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Storing Images in DB - Yea or Nay?

Is it faster and more reliable to store images in the file system or should I store them in a database?

Let's say the images will be no larger than 200 MB. The objective is fast, reliable access.

In general, how do people decide between storing files (e.g., images, PDFs) in the file system or in the database?

  • 1
    I love it, a programmer with the moniker "Crashalot". :-) – T.J. Crowder Dec 28 '10 at 22:59

Personal opinion: I ALWAYS store images on the file system, and only store a filepath in the database. In many situations, databases are stored on fast (read: expensive storage, 15k RPM or SSD drives) storage. Images or other files, typically can be stored on slower (read: cheaper, larger drives, 7.2k RPM drives) storage.

I find this to be the best, since it allows for the database to remain small in size. In general, databases store "data" well. They can search and retrieve small bits of data fast. File Systems store "files" well, they are optimized to find and retrieve larger bits of data fast.

Obviously there are tradeoffs to both approaches, and there isn't going to be a one-size fits all; however, there may be some use cases where storing images in the database is a good thing, if they are all quite small, and you don't anticipate very many of them, and your database is on the same storage medium as your file share, then it probably makes sense to drop the images directly into the database.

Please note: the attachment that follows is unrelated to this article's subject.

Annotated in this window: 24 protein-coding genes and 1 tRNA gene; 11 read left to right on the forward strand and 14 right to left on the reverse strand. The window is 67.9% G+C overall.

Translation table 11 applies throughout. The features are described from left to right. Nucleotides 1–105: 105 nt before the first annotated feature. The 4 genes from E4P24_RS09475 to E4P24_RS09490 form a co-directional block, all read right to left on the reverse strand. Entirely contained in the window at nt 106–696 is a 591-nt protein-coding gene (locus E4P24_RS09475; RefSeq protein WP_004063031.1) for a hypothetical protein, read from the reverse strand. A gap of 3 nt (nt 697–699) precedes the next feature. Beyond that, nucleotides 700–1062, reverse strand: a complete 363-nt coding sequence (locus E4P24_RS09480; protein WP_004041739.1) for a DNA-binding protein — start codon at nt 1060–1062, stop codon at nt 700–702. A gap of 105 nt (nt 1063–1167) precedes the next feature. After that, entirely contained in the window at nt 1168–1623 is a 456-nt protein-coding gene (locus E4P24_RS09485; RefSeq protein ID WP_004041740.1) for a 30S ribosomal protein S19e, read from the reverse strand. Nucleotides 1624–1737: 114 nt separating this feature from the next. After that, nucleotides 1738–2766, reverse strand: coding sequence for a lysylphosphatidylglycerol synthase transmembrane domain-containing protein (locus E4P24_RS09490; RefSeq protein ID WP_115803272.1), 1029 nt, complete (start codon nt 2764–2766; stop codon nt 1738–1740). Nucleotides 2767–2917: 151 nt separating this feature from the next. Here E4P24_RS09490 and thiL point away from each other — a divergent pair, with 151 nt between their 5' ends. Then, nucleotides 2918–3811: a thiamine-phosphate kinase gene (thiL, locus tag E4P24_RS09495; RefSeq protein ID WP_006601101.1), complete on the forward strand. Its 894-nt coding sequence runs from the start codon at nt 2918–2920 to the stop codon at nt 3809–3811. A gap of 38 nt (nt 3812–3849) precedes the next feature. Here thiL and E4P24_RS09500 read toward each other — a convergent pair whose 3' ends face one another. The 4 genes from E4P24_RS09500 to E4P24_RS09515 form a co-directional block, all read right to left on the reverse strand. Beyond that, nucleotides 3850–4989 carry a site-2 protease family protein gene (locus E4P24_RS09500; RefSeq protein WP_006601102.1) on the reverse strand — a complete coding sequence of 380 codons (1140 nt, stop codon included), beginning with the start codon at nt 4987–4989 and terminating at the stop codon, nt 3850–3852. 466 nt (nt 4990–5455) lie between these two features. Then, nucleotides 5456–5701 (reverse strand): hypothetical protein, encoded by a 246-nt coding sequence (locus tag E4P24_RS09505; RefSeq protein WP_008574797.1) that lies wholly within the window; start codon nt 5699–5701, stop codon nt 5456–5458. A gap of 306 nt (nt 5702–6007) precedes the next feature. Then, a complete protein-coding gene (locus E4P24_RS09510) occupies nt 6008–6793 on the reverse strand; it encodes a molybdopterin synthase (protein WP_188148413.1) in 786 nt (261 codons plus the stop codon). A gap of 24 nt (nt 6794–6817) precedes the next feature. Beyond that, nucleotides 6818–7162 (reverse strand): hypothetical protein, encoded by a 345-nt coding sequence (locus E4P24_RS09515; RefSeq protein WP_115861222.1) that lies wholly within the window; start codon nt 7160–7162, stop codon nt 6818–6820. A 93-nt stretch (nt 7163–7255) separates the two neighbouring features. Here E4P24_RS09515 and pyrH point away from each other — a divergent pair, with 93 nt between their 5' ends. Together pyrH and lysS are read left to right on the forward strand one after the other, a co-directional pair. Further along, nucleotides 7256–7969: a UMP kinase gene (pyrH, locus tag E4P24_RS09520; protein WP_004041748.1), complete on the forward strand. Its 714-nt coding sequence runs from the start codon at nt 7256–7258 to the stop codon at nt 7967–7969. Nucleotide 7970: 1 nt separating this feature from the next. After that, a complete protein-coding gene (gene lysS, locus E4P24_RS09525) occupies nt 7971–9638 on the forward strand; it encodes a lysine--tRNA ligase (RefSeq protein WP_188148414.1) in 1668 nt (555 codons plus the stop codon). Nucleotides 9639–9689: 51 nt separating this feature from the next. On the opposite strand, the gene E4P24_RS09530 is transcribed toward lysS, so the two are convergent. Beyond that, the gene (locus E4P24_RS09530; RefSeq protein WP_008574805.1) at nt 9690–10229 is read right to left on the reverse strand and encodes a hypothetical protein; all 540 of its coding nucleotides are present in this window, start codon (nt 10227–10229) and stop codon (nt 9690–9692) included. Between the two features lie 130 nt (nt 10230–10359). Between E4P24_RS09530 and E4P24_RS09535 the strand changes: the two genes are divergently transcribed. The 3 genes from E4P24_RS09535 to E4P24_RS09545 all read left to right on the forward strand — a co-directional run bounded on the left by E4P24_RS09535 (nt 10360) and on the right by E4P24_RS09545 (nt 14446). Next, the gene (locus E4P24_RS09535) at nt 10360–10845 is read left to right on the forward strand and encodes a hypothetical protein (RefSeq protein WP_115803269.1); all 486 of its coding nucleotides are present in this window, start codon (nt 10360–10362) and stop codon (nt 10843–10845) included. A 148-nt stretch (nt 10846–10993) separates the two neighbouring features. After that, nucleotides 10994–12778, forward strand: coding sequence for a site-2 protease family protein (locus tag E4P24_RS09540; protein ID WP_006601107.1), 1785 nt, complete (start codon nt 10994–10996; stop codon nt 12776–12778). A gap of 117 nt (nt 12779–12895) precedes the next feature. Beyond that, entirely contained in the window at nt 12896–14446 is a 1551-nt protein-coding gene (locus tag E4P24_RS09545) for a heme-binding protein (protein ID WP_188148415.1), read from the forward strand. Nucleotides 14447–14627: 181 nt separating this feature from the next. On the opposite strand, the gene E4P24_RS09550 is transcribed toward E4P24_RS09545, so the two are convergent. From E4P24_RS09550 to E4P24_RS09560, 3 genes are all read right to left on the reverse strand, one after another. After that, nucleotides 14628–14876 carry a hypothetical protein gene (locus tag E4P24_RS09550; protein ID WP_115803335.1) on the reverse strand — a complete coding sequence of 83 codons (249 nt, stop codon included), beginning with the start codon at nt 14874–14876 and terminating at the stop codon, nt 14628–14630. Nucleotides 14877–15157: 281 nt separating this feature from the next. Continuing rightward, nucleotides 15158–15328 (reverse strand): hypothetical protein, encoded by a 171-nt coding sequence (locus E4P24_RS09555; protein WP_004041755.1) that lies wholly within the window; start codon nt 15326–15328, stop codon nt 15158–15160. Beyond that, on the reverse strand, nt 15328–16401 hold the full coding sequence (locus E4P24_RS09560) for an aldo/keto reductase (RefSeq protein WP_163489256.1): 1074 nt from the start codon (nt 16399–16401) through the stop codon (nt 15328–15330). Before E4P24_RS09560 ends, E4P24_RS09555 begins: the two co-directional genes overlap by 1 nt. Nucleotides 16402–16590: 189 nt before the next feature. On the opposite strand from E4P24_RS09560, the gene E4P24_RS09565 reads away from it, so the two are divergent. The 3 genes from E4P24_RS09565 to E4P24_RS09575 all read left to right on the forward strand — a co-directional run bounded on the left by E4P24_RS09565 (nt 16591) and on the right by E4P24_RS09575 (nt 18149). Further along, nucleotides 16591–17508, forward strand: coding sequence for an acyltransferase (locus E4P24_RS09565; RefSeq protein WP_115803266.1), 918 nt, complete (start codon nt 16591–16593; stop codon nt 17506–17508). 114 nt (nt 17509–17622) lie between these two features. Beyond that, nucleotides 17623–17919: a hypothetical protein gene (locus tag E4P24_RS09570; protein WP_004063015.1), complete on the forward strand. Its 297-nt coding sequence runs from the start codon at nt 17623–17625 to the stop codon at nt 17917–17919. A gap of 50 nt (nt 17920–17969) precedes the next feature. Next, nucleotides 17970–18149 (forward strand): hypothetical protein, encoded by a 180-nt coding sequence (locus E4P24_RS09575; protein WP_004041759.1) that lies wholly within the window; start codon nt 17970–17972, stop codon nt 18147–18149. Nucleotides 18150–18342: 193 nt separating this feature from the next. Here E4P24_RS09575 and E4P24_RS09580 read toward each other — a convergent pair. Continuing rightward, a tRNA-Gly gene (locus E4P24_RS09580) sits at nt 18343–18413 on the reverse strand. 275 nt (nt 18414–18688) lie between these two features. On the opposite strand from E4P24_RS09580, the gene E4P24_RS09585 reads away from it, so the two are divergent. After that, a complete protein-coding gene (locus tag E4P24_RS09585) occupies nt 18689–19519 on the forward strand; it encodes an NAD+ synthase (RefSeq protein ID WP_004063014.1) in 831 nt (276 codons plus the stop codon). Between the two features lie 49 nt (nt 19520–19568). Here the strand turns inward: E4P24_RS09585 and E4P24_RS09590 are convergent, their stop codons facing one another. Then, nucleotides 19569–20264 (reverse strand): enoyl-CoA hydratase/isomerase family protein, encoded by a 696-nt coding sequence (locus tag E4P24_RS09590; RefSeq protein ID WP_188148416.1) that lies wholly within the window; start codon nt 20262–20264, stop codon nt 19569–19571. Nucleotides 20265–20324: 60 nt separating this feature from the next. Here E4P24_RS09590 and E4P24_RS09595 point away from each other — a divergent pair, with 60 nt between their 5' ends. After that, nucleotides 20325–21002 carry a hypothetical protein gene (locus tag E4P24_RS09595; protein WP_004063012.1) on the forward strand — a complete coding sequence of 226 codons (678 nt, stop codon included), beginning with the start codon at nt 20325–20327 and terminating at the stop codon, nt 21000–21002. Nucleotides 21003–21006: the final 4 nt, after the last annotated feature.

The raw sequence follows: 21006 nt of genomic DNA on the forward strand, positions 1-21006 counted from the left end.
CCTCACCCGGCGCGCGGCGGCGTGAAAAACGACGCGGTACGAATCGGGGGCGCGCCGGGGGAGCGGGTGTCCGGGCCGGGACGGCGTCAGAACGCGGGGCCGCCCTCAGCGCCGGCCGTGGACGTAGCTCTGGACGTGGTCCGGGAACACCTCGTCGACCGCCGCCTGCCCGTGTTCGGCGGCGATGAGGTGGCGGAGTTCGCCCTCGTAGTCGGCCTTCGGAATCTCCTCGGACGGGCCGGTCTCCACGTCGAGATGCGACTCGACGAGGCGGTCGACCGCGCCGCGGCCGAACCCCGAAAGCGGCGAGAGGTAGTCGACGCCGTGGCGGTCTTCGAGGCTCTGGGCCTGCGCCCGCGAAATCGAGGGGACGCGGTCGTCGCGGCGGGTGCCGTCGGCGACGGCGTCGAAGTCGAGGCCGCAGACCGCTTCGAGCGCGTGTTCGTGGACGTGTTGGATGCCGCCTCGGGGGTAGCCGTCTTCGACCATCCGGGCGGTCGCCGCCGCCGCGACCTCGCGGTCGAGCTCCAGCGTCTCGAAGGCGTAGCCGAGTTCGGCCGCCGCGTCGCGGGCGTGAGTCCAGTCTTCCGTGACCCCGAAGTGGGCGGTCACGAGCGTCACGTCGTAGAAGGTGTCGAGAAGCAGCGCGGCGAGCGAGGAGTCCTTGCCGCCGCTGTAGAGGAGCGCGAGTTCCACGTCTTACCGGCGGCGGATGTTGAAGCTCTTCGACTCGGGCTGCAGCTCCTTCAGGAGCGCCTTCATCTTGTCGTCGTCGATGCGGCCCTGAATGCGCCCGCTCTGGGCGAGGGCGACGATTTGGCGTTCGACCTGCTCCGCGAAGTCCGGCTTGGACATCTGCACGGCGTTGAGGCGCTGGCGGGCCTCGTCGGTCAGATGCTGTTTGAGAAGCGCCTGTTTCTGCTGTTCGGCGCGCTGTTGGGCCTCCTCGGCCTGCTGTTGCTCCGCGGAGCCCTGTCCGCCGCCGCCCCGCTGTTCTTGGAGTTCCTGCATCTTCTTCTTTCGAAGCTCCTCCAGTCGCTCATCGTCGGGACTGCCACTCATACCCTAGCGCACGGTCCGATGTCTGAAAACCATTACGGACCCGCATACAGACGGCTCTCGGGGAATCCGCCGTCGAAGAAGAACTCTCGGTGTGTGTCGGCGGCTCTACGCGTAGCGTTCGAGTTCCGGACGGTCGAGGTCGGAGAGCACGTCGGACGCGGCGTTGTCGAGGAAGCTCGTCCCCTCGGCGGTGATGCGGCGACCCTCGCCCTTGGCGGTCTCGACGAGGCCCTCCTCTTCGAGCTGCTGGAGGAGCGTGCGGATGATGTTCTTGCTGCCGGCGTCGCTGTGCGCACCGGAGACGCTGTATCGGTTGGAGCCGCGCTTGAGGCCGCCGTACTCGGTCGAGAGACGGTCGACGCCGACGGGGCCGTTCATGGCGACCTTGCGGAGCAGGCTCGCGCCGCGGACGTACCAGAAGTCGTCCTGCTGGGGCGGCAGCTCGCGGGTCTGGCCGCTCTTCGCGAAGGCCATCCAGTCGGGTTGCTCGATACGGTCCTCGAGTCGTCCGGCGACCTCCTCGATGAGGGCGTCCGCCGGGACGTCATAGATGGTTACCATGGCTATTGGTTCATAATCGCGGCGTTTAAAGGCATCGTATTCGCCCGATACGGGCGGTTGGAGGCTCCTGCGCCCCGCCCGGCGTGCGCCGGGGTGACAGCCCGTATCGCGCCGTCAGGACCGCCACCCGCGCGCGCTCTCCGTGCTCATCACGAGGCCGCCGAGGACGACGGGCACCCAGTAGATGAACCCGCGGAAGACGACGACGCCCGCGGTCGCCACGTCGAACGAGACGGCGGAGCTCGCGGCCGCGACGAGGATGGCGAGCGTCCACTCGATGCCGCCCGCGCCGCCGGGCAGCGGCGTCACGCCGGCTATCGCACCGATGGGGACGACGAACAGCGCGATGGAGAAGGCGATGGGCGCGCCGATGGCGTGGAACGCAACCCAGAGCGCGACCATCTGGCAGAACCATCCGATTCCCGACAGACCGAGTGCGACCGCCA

As a side note, SQL Server 2008R2 has a FileStream field type, which can provide the best of both worlds, I have not used it yet, so I can't speak to how well it works.

  • Well written -- and pointing out that some databases have provisions for accessing out-of-database-primary data. – user166390 Dec 28 '10 at 23:09

Store files/images in the database if you require following:

  • Access Control
  • Versioning
  • Checkin/Check out
  • Searching based on metadata

That has been the design of major CMS like SharePoint has been.

However, if your content is much more static and not going to change over time , you can go with files ystem and enable optimizations/cache on the web server.

  • If I only need Access Control, is it possible to perform Access Control with the webserver and the filesystem (and thus avoiding to store the images in the database)? How to do that? – yves Baumes Mar 16 at 16:38

With the database approach, you only have one thing to connect to. If your users are distributed, that might be simpler. Note that if the images are not accessed too frequently, the efficiency issues might not matter.


First of all you must know that in databases, you can't store files bigger than i think 8 mb, leavinig that, so i think is better to store files in the system, and small images in the database

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    This depends on the database. SQL Server can store up to 2GB (or perhaps "just" 1GB?). – user166390 Dec 28 '10 at 23:07

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